Though it came out in the same summer as the critically lauded box-office smash of The Dark Knight, the  first Iron Man film has come to be one of the most important and influential of the past decade or so’s worth of blockbuster entertainment, the opening volley in Marvel’s steady domination of the summer season with one series of hit-fest superhero flicks after another. Even if it weren’t literally the lynchpin of an evolving brand of tentpole franchise filmmaking– setting up the dominoes for subsequent Hulk, Thor and Captain America films to topple over in the lead-up to the almost chemical inevitability of The Avengers‘ chain-reaction climax– the upbeat and colorful movie would’ve easily been one of the stand-out comic-book based movies in recent memory, if for no other reason than the fact that it was able to deliver a super-powered hero who could be taken at least nominally seriously without any aggressive layers of angst or camp. The fact that it was bouyed by Robert Downey, Jr.’s cocky, pleasure-seeking performance as Tony Stark and so effectively relaunched his career into the stratosphere after more than a decade of being a tabloid punchline and occasional art-house redemption story at best helped lend a patina of reality to all of the histrionic explosiveness on-screen. We’ll probably never see Marvel or Disney let Demon in a Bottle out and unfurl the hero’s struggle with alcoholism onto the screen, but thanks to casting any viewer old enough to appreciate that aspect of the character can pretty much fill in the blanks themselves.

And though Downey does as good a job of carrying this blockbuster franchise, and to a certain extent all of the films connected to it, the way that director Jon Favreau built the visual world and terms that Iron Man and the surrounding Marvel films on cannot be underestimated– between all of the shared designs, action set-piece mechanics and even camera angles (nobody’s come up with a better solution to show Tony in the suit than cutting to those holographic-HUD filled close-ups, and probably nobody will), he practically seems owed a co-director credit on Joss Whedon’s The Avengers. Perhaps the very best thing that can be said of Iron Man 3 is that, despite all that it owes to the past films in its and sibling franchises, it feels as close as you’re going to get to somebody deviating from the Marvel house-style, at least until the studio gets X-Men and Spider-Man back into its corporate cinematic fold. As co-scripted and directed by Lethal Weapon and Kiss Kiss, Bang Bang bad-boy Shane Black, there’s a genuine sense of novelty to be seen in somebody outside the fold of the typical choices for superhero-film directors– even Captain America‘s Joe Johnston and Thor‘s Kenneth Branagh seemed to fit all-too easily into the genre forms they were handed in those films, with all the gee-whiz razzle-dazzle of the former’s The Rocketeer and even the high-speech and visual spectacle seen the latter’s Shakespeare movies comfortable precursors to the mantle of Stan Lee and Jack Kirby.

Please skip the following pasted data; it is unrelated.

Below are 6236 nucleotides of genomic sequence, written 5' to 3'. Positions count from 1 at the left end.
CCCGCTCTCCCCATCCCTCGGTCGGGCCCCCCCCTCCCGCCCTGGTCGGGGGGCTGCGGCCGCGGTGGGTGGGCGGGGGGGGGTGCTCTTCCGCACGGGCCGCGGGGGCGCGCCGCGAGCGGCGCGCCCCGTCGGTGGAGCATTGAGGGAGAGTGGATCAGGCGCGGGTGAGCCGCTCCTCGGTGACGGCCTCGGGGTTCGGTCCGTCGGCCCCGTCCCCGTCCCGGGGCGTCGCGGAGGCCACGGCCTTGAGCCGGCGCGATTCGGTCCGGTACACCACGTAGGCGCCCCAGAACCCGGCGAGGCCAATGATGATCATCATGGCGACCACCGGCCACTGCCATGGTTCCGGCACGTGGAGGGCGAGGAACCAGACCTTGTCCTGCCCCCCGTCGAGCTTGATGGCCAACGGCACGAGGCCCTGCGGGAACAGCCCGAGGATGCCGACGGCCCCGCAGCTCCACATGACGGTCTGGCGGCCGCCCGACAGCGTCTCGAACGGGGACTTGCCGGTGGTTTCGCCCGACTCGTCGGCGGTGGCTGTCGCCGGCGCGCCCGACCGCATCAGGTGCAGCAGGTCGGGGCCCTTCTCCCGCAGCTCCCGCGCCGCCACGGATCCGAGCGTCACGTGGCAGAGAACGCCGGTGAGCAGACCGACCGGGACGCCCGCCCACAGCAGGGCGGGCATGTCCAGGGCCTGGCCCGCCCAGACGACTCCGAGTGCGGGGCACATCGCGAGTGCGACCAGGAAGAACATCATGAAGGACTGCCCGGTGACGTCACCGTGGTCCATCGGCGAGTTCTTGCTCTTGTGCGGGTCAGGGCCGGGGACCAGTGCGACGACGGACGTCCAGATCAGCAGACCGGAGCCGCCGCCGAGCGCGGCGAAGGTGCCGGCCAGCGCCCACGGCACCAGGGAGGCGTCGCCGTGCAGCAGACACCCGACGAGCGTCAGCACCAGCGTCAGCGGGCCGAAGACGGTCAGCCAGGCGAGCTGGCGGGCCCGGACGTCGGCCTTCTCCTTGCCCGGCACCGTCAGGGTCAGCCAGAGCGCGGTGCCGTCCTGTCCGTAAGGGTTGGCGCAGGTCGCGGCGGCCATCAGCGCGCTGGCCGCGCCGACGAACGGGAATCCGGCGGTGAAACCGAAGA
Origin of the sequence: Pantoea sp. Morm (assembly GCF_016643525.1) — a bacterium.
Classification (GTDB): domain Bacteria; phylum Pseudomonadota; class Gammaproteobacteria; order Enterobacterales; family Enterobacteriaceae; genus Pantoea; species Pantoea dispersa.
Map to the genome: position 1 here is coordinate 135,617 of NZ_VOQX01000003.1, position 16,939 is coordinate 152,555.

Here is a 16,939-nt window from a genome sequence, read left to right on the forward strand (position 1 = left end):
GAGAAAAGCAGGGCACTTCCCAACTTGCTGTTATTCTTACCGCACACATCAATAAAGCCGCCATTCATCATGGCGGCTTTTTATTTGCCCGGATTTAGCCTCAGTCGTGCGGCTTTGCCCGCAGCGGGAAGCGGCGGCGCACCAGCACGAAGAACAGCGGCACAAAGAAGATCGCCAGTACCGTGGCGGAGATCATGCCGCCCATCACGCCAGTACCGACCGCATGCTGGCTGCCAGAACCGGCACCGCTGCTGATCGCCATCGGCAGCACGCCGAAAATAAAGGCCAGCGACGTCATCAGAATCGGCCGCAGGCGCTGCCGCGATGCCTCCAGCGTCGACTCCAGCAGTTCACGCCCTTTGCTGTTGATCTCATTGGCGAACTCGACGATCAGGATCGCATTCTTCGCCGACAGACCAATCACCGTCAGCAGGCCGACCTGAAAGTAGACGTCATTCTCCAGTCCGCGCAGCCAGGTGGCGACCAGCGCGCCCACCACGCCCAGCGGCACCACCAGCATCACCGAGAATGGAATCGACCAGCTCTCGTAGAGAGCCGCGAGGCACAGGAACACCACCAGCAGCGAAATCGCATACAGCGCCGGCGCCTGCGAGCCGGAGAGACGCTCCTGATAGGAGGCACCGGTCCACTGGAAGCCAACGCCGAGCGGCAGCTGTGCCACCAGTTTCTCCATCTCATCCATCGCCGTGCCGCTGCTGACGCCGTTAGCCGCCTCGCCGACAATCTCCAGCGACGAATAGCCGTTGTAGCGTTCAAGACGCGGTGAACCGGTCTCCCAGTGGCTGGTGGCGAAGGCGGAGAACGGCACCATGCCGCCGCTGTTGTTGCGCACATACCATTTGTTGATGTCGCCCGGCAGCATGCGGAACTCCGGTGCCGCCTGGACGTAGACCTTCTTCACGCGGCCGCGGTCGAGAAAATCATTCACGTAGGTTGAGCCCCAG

(more…)

Read Full Post »

By Bob Clark

For the past thirty-odd years or so, we’ve seen a great many directors rise to feature filmmaking through the gruelling creative workshops of making commercials and music-videos, and a couple of these directors have even been good. The obvious examples that spring to mind are Ridley Scott and David Fincher, guys who cut their teeth on television and special-effects in background roles before rising to the lead position on ads for computers and luxury cars and shorts for MTV, the necessary quick editing and flashy imagery of those bite-sized units of visual information becoming vital instruments in their gradual assimilation into theatrical cinema, both of them becoming pioneering figures of world-building and digital filmmaking. As directors, they benefited greatly from the periods they rose up in– Scott coming to prominence in the 70′s and 80′s when so many of the polished production genre and period pictures he gravitated to were still fairly novel and open to interpretation (Alien and Blade Runner have both proven at least as influential to the longstanding trends in science-fiction as any big or small-screen franchise with the word “star” in its title), and Fincher coming of cinematic age in the strange confluence of independent and studio-driven hard-R sensationalism of the 90′s (it’s hard to imagine as willfully antagonistic of audience expectations as Se7en even being conceived of, let alone greenlit, in the gore-drenched, but thematically rote horror cinema of today).